The neocons despise democracy because it levels the playing field; and they abhor the working poor because they do not produce wealth for the ruling class. However, the neocons know exactly who butters their bread and they don’t compromise their values, repugnant as they are to most of us. They take what they want, often by force. They have the vast propaganda machine of the corporate media and the muscle of the world’s most powerful military industrial complex behind them. They adroitly manipulate the emotions of their imprudent followers to serve as cannon fodder in places like Iraq in order to protect corporate assets which aren’t really the American interests they purport to be. What is good for General Motors really isn’t and never was good for America. So let’s slaughter that sacred cow once and for all.
When poor people die in places like Iraq and Afghanistan, which ever side of the conflict they are on; it is to protect corporate profits–not to bring democracy to the world or to liberate oppressed peoples, as the president and the media purport. The neocons killed thousands of innocent Afghani people so that Unical could build a massive oil pipeline to the Caspian Sea and rake in billions; and Iraq has all that oil that Halliburton (Dick Cheney’s Company) just couldn’t wait to get its hands on. These are the ‘noble causes’ that American soldiers killed and died for in the Middle East. And the corporate empire have their stinging tentacles wrapped around the entire planet. The robber barons in the corporate board rooms across the world (large corporations are multi-national) require a huge reservoir of readily exploited, easily controlled people to unwittingly serve at the behest of the corporate gods. That’s where you and I come in. This is the extent of the neocons’ interest in working families. The continued exploitation of the poor by the rich is a kind of demented corporate patriotism that we have come to expect from the neocons. This is the very definition of the class warfare that America was founded upon. It’s not hard to follow the money trail that is at the root of our wars and occupations of sovereign nations. All it takes is a little will and persistence. The facts are out there.
This brings me to my final point. What the conservatives really want is the regulatory arm of the government out of the corporations in order for corporations to have free reign with no accountability to anyone but the profit motive. They demand unfettered control over every facet of our existence. Every year they are getting closer to achieving this goal, regardless of which party is in control of the Whitehouse and Congress. The heads of industry are now in charge of the Environmental Protection Agency: the regulatory arm of government that is supposed to protect public health from industrial polluters by providing clean air and pure water. The former heads of Lockheed Martin, Raytheon and General Electric are running the department of defense, not to the benefit of the nation, but to the benefit of colossal corporations who are plundering the public treasury. The timber industry and concessionaires are running the Forest Service and the Park Service. There are more lobbyists working on capital hill for the pharmaceutical industry than there are members of Congress. Are they working for the common good?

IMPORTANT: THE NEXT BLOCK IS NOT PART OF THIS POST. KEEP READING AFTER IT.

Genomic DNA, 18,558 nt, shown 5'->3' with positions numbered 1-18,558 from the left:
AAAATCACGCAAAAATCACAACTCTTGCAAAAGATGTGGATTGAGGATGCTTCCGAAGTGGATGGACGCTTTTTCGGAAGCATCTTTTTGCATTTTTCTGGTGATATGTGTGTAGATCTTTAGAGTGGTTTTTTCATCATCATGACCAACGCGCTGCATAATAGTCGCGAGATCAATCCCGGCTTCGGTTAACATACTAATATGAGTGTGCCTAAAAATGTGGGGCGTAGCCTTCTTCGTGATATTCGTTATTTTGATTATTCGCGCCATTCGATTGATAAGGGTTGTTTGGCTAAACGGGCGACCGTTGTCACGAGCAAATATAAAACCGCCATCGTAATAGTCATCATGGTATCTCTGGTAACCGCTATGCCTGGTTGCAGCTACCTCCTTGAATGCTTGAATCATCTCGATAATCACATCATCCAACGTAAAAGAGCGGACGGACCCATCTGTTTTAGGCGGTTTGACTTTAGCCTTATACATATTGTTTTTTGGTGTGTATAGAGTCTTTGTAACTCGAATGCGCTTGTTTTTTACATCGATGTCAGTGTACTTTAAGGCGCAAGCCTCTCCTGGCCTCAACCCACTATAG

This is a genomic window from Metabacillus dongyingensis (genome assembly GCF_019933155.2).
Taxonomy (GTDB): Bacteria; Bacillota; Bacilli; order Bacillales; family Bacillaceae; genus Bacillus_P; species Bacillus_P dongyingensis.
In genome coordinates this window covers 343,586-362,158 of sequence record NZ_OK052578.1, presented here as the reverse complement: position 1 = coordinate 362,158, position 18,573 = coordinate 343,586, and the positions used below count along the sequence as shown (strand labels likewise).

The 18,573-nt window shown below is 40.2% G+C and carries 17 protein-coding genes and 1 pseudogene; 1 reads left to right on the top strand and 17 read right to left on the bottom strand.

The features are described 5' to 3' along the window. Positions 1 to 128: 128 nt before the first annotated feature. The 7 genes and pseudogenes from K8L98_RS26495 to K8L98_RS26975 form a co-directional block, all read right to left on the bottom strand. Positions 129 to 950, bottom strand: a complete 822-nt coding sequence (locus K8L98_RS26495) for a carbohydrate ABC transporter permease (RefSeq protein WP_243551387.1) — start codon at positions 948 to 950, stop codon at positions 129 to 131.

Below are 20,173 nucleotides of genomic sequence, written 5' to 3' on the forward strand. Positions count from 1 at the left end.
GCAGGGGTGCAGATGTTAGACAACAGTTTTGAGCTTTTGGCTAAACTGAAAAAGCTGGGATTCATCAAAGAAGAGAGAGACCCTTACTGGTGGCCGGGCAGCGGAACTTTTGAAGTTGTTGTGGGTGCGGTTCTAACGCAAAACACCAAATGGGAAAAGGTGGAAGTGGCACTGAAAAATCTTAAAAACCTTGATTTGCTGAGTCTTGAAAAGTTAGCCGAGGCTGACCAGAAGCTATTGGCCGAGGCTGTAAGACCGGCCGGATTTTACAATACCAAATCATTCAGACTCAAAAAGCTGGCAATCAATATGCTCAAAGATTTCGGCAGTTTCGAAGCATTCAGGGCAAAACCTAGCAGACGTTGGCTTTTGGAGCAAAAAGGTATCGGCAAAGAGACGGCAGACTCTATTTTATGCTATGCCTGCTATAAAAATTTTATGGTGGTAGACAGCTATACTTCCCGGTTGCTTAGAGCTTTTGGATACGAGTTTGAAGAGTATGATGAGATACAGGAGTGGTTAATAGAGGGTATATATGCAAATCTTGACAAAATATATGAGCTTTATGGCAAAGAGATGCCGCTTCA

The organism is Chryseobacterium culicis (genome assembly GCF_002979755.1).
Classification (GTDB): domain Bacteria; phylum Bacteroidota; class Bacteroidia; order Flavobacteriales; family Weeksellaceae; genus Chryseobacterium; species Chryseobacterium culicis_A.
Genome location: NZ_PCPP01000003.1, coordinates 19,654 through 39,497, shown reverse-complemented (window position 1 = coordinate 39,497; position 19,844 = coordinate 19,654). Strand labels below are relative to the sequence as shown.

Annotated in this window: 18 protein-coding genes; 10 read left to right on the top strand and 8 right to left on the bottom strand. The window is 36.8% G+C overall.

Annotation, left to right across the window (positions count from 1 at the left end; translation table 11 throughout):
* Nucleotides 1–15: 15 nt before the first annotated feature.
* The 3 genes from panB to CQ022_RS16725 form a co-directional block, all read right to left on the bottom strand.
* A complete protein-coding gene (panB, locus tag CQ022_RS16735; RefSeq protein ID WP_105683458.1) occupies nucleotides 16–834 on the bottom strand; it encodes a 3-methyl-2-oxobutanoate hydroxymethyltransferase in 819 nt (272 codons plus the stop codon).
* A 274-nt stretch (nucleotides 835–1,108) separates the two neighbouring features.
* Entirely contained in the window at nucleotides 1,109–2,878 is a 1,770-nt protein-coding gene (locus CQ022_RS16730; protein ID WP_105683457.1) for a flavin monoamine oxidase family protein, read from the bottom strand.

The problem isn’t the government per se; it’s the corporate hijacking of the government by the wealthy. So called free marketers and capitalists have no concept of the common good. Self interest and greed benefits only a small percent of the population. Conservatives complain about giving public assistance to the poor but are silent when it comes to giving massive welfare to some of the wealthiest corporations on earth, or providing tax cuts to the rich. Corporate welfare has long been rampant and costs the treasury thousands of times more than helping poor families find the means of eking out a living with a modicum of dignity. The irony of this is apparently lost on the conservatives.
We have reached this advanced stage of societal decay because too many of us have looked the other way for too long. Too many of us have been too easily duped by the all pervasive corporate media that saturates the printed page and the air waves. Too many have accepted the lies and distortions spewed forth by Bush/Clinton and the military industrial complex for too many years without calling them to task and demanding accountability from them. If there is any hope for us it lies in dispelling the prevailing myths of our times. We need a major paradigm shift and we need it now. The kind of change that is needed will require a critically thinking, well informed citizenry and much deep introspection. Most importantly, it will require accountability from every citizen; and constant vigilance. It demands an abiding faith in the common good and paying the price in commitment to make it happen. What ails our political system is far too systemic to be cured at the ballot box. The question is: Do the American people care deeply enough about social and economic justice to talk revolution? Do we have what it takes to take it to the next level? How serious are we about taking our country back? Do we really understand what that entails? Are we up to the task?
CHARLES SULLIVAN is a veteran wild forest activist, writer and cabinetmaker who resides on twenty acres of land in the rural countryside of West Virginia.
He can be reached at: email@example.com